There are very few courses in Australia where you play as close to the ocean as you do at Peterborough Golf Club.
“You stand up on the first tee and if you closed your eyes and opened them again, you could be standing looking over a course in Scotland,” says Club secretary Bob Hesketh.
“The views are outstanding. You can stand on basically every tee on this course and see water. You can pretty much see water [on] every green.”
Remarkably, Peterborough’s course occupies only about 25 acres of land between the ocean and the town which remains a sleepy hollow despite its close proximity to the Great Ocean Road.
The second and sixth holes sit right beside the coastline while elevated tees on the first, third and fifth holes provide sensational vantage points.
An unusual feature of the course is its shared fairways: the first and second fairways are merged, so to the fourth and ninth and fifth and eighth.
The hole with the greatest number has right of way.
“If you’re on the second, you’ve got preference to the ones hitting down the first, if you’re on the ninth, you’ve got preference to people hitting up the fourth,” says Club captain Don Bradshaw who has also served as greenkeeper, secretary and president.
The course has no fences and is bisected by a public road - Schomberg Road - which golfers play across on the par-three seventh.
Close to 20 properties abut a straight section of Schomberg Road beside the ninth and first holes.
Most of the houses are owned by Peterborough members and many windows have been shattered by misdirected golf balls.
“He’s had his window broken by a golf club member,” Hesketh says referring to long-time member John Brown. “Coincidentally, the people that live at the house next door to him broke his window. Coincidentally, John broke their window.”
Pictured (from left): Club captain Don Bradshaw, Robert Case and secretary Bob Hesketh.
Bradshaw says the Club’s most famous window-related incident belongs to Bill Couch, the brother of late AFL icon and Brownlow Medallist Paul Couch.
“Billy got up on the first and hit his first tee shot through the window of about the third house back from the corner.
“He hit his third and popped it in for a neat birdie, then tried to claim a hole-in-one of course,” Bradshaw adds with a chuckle.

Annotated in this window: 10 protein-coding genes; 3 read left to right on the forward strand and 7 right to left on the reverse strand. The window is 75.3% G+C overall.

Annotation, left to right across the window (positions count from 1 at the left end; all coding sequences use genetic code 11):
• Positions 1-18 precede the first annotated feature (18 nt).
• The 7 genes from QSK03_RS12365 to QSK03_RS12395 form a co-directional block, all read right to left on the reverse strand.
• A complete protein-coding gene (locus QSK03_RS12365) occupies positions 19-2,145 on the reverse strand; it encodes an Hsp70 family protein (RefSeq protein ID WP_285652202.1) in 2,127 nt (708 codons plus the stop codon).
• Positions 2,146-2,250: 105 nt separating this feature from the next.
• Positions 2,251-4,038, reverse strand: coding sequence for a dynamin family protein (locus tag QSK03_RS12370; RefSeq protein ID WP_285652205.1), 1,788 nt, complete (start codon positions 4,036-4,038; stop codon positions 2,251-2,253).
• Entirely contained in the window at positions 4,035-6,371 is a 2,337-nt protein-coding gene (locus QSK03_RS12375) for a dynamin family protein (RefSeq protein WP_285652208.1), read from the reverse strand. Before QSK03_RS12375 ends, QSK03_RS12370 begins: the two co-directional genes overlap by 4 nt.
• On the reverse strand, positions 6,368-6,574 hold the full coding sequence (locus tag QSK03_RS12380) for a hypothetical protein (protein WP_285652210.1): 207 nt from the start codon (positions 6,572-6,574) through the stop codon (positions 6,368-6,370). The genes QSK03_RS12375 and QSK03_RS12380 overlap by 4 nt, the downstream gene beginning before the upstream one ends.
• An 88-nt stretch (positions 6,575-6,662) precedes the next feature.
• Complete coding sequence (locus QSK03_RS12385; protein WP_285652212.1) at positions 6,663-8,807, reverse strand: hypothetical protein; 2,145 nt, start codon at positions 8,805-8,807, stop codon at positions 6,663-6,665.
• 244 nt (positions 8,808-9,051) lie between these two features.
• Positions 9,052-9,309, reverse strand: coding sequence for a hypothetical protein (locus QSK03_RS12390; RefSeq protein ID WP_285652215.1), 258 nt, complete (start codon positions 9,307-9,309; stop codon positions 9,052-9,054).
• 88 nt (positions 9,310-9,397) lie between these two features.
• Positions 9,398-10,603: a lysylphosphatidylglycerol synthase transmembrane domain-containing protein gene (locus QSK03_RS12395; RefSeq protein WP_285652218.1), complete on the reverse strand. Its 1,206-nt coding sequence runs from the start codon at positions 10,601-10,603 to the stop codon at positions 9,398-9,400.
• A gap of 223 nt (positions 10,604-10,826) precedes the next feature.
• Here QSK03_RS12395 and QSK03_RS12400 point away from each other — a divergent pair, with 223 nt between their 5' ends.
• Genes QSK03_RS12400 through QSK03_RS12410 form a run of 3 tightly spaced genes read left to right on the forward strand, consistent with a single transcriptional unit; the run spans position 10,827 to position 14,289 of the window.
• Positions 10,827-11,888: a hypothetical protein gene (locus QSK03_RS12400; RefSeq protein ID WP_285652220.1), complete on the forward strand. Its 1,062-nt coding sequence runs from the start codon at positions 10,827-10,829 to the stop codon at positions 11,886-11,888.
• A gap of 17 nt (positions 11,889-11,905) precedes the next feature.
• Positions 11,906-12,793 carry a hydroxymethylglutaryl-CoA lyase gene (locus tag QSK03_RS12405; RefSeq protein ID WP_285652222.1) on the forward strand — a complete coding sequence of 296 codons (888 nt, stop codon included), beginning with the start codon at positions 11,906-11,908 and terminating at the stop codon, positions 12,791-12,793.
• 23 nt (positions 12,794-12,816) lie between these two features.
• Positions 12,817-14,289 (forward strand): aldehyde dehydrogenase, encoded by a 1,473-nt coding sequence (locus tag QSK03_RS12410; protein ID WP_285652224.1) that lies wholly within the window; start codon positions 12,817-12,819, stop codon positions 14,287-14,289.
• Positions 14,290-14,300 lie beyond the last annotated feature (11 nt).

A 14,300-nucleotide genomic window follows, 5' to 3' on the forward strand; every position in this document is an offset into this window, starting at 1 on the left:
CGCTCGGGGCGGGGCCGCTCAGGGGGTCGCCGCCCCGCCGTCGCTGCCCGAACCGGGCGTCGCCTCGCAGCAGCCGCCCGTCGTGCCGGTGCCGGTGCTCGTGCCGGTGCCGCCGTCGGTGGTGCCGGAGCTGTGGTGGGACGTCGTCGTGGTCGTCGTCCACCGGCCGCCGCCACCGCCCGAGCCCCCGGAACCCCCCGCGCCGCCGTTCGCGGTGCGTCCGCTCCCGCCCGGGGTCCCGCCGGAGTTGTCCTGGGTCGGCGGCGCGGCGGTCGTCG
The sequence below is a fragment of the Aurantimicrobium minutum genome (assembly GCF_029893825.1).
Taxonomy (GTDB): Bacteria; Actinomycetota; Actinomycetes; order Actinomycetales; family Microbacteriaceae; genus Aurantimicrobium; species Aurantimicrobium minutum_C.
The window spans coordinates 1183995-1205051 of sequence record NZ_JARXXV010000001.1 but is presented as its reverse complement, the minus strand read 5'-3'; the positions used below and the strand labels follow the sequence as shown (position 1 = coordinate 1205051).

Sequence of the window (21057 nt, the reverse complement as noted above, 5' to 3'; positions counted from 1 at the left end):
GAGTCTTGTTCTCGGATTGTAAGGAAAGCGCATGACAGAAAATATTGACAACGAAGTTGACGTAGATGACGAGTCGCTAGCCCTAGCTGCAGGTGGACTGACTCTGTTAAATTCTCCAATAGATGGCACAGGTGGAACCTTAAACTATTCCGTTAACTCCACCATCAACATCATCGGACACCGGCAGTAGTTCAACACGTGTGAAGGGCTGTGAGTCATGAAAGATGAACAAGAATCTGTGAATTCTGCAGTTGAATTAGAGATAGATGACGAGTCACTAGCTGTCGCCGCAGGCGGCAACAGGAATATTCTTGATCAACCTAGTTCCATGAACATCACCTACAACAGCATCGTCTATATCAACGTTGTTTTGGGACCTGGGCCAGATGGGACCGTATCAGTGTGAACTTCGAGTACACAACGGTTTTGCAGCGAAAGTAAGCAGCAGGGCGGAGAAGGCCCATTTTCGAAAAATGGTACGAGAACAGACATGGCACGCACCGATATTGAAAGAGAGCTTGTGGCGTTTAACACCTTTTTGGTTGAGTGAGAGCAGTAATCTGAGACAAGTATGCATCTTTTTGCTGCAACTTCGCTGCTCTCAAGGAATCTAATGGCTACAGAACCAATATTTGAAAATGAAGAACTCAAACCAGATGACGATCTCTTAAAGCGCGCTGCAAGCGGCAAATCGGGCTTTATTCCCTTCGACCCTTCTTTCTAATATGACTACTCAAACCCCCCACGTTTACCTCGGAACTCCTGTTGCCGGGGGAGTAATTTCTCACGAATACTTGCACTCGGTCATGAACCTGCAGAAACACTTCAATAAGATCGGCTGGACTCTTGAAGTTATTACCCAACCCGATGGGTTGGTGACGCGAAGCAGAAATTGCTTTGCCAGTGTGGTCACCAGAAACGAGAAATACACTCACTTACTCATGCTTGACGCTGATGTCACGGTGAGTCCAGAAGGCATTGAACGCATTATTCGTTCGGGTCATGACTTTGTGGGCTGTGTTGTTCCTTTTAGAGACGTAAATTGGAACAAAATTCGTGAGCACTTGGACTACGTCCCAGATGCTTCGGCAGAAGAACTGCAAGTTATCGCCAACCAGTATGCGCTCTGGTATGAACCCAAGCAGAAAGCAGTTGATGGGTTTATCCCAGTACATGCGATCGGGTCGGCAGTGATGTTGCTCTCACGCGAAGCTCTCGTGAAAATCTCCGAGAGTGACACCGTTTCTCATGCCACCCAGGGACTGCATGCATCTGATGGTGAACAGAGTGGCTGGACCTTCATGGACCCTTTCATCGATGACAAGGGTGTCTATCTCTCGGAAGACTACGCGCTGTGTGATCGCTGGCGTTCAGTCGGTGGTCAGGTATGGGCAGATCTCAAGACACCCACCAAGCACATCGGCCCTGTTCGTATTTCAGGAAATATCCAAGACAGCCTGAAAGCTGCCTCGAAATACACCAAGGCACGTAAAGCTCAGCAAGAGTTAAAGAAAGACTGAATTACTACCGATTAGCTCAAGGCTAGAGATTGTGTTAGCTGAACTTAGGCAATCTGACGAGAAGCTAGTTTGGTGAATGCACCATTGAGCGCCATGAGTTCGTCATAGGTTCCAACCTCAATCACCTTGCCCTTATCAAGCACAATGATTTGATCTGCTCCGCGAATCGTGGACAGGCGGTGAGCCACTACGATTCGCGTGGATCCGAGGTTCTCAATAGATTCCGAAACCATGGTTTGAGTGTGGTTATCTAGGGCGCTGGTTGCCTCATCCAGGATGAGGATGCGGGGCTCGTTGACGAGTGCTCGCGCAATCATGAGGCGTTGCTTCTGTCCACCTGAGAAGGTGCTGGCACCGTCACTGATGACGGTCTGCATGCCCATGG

It’s a wonder more visitors don’t travel long distances just to play Peterborough which has been home to golf since the early 1900s but only became a Golf Club in 1958.
The private home of the Club’s first president served as the ‘clubhouse’ until 1972 when the Club bought the piece of the land where the clubhouse stands today.
The 1970s was a pivotal decade. It’s when the Club hired its first full-time greenkeeper - Ned Ryan - who joined forces with retired ex-engineer - Frank Hughes - to plant the seed for what is now a magnificently presented layout.
“The course was a shocker until the late 1960s, almost unplayable, but fun,” Bradshaw says.
Today, Ned Ryan’s son, Hugh, lives locally and looks after the greens at Peterborough and several other courses throughout Western Victoria and South Australia.
“You wouldn’t see him on the course, he starts at 4 o’clock in the morning and he’s gone by daylight, he does everything in the dark,” says Club stalwart Robert Case.
Comps are played on Sundays at Peterborough and Case says, before COVID, the clubhouse atmosphere on a Friday or Saturday night in summer was electric.
“There’d be probably five cars out the front and probably 50 people in here.”
“You had a Friday nine-hole competition starting from three o’clock, a few beers, a meal, seven o’clock the winner was announced and maybe a raffle or two. You couldn’t move in here, it was terrific.”
Peterborough has about 400 members and, according to Hesketh, close to 150 are holiday-makers from Melbourne including a couple dozen or so Royal Melbourne Golf Club members.
Among them are Michael and Viv Beer.
Hesketh once played nine holes at Peterborough with late five-time Open Champion Peter Thomson who, along with Royal Melbourne’s long-time head professional Bruce Green, was staying with the Beers.
Hesketh joined them for dinner.
“I had Bruce Green on one side of me and Peter Thomson on the other side of me. We’d had a few beers and they were into the reds and between them they were trying to get me to hold a fork in such a way that if I held a golf club that way, it would overcome my slice. I attempted it the next day and I couldn’t either remember what they told me or it never worked so I’m back to my old stance and grip.”
Hesketh says Thomson told him he wouldn’t change anything about Peterborough’s layout except perhaps to move the first tee further back into the sandhill to lengthen the short par-four.
Thomson’s lone suggestion - albeit difficult for environmental reasons - speaks to the golf legend’s reverence for Peterborough which leases its land from the State Government.
In 2014, a local government draft master plan proposed expanding the golf course to 18 holes by building nine more holes further inland.
“What you’d end up doing is you would change or wreck the character that is the Peterborough Golf Club,” Hesketh says.
“Everyone that’s got a holiday house in Peterborough can walk to the golf club, they can have a couple of beers and walk home.”
Let’s hope it stays that way for many decades to come.